Step inside Super Kamiokande. The 11,129 ‘lightbulbs’ in a tank deep underground is helping capture clues to the origins of life.
Neutrinos are tiny, ghost-like particles. They come from different sources, like our sun and nuclear reactors. They also come from supernovae. Supernovae contain the building blocks of life, so by studying neutrinos, we can explore our own origins.
But we don’t actually know what neutrinos look like — they’re smaller than an atom, and they travel at the speed of light. So spotting them is virtually impossible.
That’s where Super Kamiokande comes in. This $140 million science experiment is a massive water tank. Lining the tank walls are gold-hued detectors called photomultiplier tubes. They’re super sensitive – if they were on the moon, they would be able to see a match being lit from Earth. They work as lightbulbs in reverse, and they’re the key to spotting a neutrino. When a neutrino collides with a water molecule, it creates a miniscule flash, setting off the detectors.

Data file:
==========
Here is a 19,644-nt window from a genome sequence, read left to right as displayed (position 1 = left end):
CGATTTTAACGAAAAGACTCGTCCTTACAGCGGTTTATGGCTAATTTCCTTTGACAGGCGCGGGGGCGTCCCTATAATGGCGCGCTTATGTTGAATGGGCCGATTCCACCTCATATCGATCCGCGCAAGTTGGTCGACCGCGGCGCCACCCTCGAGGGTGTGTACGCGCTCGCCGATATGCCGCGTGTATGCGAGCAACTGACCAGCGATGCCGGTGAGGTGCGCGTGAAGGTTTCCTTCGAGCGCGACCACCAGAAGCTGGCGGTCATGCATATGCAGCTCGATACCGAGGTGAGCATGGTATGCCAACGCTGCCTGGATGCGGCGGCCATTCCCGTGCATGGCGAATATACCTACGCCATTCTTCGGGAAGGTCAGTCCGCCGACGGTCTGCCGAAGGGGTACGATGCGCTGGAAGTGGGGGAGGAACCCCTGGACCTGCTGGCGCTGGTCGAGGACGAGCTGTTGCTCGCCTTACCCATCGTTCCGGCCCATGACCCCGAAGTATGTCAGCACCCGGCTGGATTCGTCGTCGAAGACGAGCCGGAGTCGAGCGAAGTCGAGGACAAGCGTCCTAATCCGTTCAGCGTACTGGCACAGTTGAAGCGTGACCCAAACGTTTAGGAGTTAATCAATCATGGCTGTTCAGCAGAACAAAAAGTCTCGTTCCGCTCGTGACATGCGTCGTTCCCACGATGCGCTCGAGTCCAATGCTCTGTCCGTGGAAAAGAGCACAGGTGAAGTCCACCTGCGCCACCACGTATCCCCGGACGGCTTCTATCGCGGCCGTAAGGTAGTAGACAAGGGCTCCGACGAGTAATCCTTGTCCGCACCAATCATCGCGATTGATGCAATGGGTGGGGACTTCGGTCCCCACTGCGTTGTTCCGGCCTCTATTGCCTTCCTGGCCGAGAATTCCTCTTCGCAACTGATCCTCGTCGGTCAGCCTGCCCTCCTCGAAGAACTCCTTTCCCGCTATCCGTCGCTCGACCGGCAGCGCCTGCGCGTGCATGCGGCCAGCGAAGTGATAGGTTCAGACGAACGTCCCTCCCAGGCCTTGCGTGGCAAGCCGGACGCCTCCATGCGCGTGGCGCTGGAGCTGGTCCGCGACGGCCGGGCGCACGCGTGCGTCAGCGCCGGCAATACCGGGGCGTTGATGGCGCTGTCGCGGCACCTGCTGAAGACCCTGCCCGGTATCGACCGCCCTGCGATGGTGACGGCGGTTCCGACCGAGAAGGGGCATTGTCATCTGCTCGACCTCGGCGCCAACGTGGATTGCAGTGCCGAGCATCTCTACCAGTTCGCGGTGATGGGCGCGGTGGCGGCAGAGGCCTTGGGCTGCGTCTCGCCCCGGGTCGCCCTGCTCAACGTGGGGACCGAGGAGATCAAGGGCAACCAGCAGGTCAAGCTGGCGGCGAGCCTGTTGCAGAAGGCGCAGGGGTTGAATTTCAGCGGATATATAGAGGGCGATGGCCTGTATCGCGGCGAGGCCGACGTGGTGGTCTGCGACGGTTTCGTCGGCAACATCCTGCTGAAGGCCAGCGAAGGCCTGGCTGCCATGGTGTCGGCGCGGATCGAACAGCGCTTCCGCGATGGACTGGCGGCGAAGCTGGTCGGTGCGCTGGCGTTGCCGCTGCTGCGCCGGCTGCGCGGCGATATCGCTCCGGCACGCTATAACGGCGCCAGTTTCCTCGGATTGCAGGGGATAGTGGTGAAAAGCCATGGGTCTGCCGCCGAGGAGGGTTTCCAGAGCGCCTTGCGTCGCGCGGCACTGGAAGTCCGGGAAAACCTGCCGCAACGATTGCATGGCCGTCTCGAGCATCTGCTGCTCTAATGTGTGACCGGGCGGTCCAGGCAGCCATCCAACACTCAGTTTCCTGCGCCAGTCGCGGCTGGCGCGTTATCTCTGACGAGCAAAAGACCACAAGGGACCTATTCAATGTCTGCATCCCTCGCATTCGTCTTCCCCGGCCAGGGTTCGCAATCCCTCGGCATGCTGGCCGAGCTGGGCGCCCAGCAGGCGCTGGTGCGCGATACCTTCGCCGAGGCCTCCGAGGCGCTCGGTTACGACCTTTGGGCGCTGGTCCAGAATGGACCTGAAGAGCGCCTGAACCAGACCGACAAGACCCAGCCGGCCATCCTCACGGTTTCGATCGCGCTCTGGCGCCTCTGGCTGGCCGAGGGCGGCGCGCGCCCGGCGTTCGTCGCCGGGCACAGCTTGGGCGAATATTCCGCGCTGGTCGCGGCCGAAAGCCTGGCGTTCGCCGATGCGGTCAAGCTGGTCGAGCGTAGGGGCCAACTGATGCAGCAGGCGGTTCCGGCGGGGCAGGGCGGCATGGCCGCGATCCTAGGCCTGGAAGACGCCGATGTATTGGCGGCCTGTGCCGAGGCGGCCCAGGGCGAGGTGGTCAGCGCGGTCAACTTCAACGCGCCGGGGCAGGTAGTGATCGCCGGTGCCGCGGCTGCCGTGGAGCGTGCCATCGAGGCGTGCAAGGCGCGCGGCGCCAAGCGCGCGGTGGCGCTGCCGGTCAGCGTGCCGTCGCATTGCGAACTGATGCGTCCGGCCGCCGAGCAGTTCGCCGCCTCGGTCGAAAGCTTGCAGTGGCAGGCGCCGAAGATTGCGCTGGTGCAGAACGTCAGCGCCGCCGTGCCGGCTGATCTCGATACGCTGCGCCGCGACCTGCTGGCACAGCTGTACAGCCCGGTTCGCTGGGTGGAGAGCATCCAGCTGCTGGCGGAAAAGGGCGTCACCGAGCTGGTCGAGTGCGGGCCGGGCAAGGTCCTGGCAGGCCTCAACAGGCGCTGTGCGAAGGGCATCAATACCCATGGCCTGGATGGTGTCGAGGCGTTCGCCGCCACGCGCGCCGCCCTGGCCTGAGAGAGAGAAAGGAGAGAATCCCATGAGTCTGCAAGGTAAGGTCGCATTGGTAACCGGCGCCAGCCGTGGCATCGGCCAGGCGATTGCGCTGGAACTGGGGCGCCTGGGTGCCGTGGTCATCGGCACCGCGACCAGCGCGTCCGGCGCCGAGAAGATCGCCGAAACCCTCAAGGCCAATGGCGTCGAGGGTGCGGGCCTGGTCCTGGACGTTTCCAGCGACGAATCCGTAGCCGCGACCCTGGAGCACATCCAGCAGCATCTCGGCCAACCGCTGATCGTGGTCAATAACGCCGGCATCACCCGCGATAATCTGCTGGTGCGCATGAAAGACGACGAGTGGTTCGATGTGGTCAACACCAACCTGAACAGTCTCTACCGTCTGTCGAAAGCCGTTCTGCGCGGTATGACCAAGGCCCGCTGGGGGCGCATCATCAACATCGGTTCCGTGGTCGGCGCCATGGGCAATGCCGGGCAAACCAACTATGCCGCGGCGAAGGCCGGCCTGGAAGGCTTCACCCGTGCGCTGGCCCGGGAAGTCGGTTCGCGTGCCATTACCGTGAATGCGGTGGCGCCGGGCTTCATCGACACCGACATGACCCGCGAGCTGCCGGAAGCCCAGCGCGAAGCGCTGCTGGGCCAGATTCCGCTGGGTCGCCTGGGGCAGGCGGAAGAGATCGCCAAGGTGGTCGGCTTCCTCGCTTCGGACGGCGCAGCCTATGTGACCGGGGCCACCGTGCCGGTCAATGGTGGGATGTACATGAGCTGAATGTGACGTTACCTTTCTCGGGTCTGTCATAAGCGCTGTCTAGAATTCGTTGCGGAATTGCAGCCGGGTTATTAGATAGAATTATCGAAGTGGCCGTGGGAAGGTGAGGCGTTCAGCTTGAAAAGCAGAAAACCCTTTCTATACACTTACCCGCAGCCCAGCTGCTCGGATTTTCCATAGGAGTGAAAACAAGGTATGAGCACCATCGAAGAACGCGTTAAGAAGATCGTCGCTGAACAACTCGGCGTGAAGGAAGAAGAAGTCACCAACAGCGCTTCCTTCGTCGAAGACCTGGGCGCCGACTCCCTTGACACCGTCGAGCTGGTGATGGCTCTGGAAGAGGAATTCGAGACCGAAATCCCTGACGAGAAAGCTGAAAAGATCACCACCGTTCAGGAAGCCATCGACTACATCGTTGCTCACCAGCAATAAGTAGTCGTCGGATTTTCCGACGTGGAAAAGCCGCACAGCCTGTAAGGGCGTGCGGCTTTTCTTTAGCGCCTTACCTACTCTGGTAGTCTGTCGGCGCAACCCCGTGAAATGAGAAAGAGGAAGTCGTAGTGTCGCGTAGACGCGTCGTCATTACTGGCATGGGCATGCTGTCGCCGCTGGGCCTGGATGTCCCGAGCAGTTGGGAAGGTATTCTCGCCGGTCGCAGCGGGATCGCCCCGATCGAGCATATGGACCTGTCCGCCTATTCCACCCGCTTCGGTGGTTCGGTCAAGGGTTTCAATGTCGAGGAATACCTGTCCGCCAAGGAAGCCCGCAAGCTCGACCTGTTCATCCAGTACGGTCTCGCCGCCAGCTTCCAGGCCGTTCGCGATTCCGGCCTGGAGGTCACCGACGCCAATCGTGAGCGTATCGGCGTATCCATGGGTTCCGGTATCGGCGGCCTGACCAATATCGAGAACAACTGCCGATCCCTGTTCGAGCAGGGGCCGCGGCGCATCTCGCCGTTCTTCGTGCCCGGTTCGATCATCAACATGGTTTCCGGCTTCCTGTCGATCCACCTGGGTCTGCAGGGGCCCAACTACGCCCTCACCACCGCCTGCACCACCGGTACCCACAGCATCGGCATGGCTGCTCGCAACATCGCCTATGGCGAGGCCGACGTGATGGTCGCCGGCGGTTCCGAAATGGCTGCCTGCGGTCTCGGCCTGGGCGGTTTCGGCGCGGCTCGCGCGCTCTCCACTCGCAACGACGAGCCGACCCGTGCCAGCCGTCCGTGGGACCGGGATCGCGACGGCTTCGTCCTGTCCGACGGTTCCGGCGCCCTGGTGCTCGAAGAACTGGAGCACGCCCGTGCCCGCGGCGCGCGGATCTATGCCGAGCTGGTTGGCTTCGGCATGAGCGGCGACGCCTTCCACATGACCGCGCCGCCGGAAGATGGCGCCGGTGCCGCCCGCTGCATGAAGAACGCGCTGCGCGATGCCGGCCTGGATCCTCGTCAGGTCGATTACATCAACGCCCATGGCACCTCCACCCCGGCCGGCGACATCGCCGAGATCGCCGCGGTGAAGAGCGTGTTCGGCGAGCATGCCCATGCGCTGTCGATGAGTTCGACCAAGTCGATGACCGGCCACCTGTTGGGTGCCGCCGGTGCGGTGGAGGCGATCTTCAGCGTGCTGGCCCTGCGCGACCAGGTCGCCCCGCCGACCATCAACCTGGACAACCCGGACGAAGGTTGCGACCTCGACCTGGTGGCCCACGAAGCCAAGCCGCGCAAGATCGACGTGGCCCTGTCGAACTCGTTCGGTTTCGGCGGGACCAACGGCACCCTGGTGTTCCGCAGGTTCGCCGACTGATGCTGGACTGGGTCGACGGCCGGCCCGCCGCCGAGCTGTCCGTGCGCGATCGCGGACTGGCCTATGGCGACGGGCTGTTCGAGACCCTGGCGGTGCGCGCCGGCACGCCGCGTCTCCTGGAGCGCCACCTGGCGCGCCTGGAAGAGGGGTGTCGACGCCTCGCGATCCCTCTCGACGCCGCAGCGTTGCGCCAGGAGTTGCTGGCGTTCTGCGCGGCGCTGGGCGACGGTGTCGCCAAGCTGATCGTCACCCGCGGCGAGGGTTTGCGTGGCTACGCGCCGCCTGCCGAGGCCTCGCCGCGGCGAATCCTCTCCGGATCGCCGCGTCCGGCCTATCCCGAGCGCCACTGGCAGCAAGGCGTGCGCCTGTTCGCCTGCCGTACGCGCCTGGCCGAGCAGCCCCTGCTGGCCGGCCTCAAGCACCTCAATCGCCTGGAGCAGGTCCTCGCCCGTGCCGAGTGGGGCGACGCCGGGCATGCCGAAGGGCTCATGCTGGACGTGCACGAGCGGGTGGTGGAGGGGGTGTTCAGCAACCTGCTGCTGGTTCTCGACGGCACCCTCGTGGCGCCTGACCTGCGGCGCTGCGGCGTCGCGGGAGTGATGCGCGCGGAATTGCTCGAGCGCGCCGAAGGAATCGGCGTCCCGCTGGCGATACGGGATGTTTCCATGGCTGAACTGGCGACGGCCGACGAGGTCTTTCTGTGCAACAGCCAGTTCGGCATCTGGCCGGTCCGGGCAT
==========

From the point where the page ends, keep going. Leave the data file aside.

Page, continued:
But the PMTs aren’t sensitive enough – the tank is getting a major upgrade so the detectors will be able to look 35,000 times further into space. The water in the tank is also getting a change – scientists are adding the element gadolinium to the water.
Read more here: https://www.abc.net.au/news/2019-06-17/inside-super-kamiokande-360-tour/11209104
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